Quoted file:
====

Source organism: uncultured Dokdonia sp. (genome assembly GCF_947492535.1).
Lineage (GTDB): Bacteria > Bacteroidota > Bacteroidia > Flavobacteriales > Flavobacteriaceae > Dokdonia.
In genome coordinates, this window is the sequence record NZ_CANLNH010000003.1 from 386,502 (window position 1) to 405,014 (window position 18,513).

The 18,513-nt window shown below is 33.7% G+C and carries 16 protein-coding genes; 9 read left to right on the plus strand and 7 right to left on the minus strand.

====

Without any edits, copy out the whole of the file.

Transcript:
Source organism: uncultured Dokdonia sp. (genome assembly GCF_947492535.1).
Lineage (GTDB): Bacteria > Bacteroidota > Bacteroidia > Flavobacteriales > Flavobacteriaceae > Dokdonia.
In genome coordinates, this window is the sequence record NZ_CANLNH010000003.1 from 386,502 (window position 1) to 405,014 (window position 18,513).

The 18,513-nt window shown below is 33.7% G+C and carries 16 protein-coding genes; 9 read left to right on the plus strand and 7 right to left on the minus strand.